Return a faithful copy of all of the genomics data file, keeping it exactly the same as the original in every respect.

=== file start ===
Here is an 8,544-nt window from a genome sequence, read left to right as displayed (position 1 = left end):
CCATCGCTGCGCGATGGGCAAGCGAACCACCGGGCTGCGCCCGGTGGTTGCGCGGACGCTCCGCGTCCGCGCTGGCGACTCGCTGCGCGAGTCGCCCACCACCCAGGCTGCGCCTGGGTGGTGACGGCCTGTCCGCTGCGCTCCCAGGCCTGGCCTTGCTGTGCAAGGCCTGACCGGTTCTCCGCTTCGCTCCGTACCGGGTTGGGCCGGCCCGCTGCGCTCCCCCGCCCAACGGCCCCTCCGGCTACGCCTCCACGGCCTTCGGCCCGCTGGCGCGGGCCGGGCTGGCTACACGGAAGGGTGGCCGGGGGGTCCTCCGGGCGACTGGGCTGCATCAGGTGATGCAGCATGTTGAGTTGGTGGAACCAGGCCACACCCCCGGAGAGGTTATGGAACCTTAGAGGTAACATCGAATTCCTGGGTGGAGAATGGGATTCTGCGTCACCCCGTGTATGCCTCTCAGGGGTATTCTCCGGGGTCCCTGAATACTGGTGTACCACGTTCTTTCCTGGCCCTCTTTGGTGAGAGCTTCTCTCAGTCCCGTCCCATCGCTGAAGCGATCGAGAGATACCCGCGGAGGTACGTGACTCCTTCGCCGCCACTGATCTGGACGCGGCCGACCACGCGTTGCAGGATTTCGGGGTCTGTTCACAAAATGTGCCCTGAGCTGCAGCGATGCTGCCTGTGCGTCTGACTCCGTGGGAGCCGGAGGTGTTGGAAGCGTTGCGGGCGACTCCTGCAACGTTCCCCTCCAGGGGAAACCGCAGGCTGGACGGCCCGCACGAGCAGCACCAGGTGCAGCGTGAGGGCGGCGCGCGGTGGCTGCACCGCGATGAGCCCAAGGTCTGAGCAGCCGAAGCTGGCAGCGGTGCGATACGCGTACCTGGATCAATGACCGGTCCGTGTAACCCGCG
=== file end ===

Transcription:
Here is an 8,544-nt window from a genome sequence, read left to right as displayed (position 1 = left end):
CCATCGCTGCGCGATGGGCAAGCGAACCACCGGGCTGCGCCCGGTGGTTGCGCGGACGCTCCGCGTCCGCGCTGGCGACTCGCTGCGCGAGTCGCCCACCACCCAGGCTGCGCCTGGGTGGTGACGGCCTGTCCGCTGCGCTCCCAGGCCTGGCCTTGCTGTGCAAGGCCTGACCGGTTCTCCGCTTCGCTCCGTACCGGGTTGGGCCGGCCCGCTGCGCTCCCCCGCCCAACGGCCCCTCCGGCTACGCCTCCACGGCCTTCGGCCCGCTGGCGCGGGCCGGGCTGGCTACACGGAAGGGTGGCCGGGGGGTCCTCCGGGCGACTGGGCTGCATCAGGTGATGCAGCATGTTGAGTTGGTGGAACCAGGCCACACCCCCGGAGAGGTTATGGAACCTTAGAGGTAACATCGAATTCCTGGGTGGAGAATGGGATTCTGCGTCACCCCGTGTATGCCTCTCAGGGGTATTCTCCGGGGTCCCTGAATACTGGTGTACCACGTTCTTTCCTGGCCCTCTTTGGTGAGAGCTTCTCTCAGTCCCGTCCCATCGCTGAAGCGATCGAGAGATACCCGCGGAGGTACGTGACTCCTTCGCCGCCACTGATCTGGACGCGGCCGACCACGCGTTGCAGGATTTCGGGGTCTGTTCACAAAATGTGCCCTGAGCTGCAGCGATGCTGCCTGTGCGTCTGACTCCGTGGGAGCCGGAGGTGTTGGAAGCGTTGCGGGCGACTCCTGCAACGTTCCCCTCCAGGGGAAACCGCAGGCTGGACGGCCCGCACGAGCAGCACCAGGTGCAGCGTGAGGGCGGCGCGCGGTGGCTGCACCGCGATGAGCCCAAGGTCTGAGCAGCCGAAGCTGGCAGCGGTGCGATACGCGTACCTGGATCAATGACCGGTCCGTGTAACCCGCG